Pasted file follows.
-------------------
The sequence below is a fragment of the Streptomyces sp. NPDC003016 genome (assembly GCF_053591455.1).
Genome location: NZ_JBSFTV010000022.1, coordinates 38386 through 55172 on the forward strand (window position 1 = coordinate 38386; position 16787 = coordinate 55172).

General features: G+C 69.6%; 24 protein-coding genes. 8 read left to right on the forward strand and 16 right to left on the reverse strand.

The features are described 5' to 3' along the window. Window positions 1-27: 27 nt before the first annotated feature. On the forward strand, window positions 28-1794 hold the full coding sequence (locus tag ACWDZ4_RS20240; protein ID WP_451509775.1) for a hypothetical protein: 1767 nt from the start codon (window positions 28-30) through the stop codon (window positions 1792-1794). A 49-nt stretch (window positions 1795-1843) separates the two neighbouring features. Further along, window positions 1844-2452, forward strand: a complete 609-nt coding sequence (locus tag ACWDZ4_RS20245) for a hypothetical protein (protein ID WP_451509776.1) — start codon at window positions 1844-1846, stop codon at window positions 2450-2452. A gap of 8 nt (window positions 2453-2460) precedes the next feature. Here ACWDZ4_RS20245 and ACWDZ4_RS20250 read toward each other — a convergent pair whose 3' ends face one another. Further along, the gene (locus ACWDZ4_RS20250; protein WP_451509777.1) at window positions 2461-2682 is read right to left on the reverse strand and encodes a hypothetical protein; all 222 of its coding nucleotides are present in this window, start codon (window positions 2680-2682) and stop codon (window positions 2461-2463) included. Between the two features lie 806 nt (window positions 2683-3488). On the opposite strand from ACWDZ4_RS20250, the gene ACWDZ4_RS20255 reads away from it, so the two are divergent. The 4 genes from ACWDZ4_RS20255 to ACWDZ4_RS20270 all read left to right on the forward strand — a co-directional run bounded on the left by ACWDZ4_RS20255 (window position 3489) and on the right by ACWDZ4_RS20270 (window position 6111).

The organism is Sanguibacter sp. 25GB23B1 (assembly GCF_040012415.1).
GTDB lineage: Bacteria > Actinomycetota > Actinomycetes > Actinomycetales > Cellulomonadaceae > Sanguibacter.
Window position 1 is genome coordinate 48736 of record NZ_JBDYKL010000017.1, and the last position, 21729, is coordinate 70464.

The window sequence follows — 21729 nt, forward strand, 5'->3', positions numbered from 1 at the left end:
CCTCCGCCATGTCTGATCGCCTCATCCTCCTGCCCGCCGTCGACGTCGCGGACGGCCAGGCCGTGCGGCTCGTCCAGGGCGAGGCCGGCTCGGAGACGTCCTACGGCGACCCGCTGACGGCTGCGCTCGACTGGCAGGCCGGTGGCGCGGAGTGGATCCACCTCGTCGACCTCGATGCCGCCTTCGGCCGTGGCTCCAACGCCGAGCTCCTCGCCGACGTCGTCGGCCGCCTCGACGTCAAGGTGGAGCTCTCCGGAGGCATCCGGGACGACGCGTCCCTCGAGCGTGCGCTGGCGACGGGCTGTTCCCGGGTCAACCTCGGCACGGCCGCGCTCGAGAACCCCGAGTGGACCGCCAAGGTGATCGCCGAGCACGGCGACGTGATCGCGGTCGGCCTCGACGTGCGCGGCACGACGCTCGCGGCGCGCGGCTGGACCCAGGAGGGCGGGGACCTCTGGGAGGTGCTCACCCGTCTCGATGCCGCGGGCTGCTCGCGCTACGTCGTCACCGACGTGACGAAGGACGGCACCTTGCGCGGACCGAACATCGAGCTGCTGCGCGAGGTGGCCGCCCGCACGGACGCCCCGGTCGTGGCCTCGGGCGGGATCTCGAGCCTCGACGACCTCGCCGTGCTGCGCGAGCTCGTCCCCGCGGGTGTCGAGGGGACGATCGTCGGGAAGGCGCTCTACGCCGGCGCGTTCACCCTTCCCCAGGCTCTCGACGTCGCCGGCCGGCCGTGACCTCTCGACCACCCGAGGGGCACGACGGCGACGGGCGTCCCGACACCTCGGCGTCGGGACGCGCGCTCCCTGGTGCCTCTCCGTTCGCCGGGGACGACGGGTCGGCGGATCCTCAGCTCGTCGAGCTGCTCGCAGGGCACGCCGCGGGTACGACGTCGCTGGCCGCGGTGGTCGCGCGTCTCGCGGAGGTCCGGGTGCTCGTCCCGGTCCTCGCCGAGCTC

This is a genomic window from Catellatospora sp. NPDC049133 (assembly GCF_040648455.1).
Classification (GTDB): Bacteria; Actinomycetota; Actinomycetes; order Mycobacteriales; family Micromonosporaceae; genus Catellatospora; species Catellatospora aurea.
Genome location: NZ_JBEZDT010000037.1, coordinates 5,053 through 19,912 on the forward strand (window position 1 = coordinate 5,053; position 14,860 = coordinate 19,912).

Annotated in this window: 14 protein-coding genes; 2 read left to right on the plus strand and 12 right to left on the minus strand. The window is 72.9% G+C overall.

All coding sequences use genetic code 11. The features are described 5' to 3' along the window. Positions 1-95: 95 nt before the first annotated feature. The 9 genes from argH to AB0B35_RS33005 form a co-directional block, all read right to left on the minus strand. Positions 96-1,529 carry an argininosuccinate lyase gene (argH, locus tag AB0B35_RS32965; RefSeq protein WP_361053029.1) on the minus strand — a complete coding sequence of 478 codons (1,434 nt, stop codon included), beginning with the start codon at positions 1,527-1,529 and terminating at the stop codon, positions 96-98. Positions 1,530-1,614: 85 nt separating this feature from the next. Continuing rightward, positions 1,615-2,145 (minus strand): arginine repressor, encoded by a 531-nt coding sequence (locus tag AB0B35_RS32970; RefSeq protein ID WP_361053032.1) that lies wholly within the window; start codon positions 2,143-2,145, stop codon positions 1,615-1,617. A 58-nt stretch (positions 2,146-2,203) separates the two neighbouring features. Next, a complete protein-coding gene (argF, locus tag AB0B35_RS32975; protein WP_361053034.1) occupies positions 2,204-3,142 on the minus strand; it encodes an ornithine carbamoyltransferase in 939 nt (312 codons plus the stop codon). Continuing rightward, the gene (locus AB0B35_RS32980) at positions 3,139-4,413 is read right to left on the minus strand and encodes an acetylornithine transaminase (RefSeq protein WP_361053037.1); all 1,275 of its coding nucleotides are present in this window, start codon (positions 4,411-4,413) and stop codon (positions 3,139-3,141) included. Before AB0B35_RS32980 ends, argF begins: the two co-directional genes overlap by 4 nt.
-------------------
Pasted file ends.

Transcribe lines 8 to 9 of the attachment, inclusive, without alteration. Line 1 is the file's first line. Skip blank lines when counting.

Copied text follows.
The window sequence follows — 21729 nt, forward strand, 5'->3', positions numbered from 1 at the left end:
CCTCCGCCATGTCTGATCGCCTCATCCTCCTGCCCGCCGTCGACGTCGCGGACGGCCAGGCCGTGCGGCTCGTCCAGGGCGAGGCCGGCTCGGAGACGTCCTACGGCGACCCGCTGACGGCTGCGCTCGACTGGCAGGCCGGTGGCGCGGAGTGGATCCACCTCGTCGACCTCGATGCCGCCTTCGGCCGTGGCTCCAACGCCGAGCTCCTCGCCGACGTCGTCGGCCGCCTCGACGTCAAGGTGGAGCTCTCCGGAGGCATCCGGGACGACGCGTCCCTCGAGCGTGCGCTGGCGACGGGCTGTTCCCGGGTCAACCTCGGCACGGCCGCGCTCGAGAACCCCGAGTGGACCGCCAAGGTGATCGCCGAGCACGGCGACGTGATCGCGGTCGGCCTCGACGTGCGCGGCACGACGCTCGCGGCGCGCGGCTGGACCCAGGAGGGCGGGGACCTCTGGGAGGTGCTCACCCGTCTCGATGCCGCGGGCTGCTCGCGCTACGTCGTCACCGACGTGACGAAGGACGGCACCTTGCGCGGACCGAACATCGAGCTGCTGCGCGAGGTGGCCGCCCGCACGGACGCCCCGGTCGTGGCCTCGGGCGGGATCTCGAGCCTCGACGACCTCGCCGTGCTGCGCGAGCTCGTCCCCGCGGGTGTCGAGGGGACGATCGTCGGGAAGGCGCTCTACGCCGGCGCGTTCACCCTTCCCCAGGCTCTCGACGTCGCCGGCCGGCCGTGACCTCTCGACCACCCGAGGGGCACGACGGCGACGGGCGTCCCGACACCTCGGCGTCGGGACGCGCGCTCCCTGGTGCCTCTCCGTTCGCCGGGGACGACGGGTCGGCGGATCCTCAGCTCGTCGAGCTGCTCGCAGGGCACGCCGCGGGTACGACGTCGCTGGCCGCGGTGGTCGCGCGTCTCGCGGAGGTCCGGGTGCTCGTCCCGGTCCTCGCCGAGCTC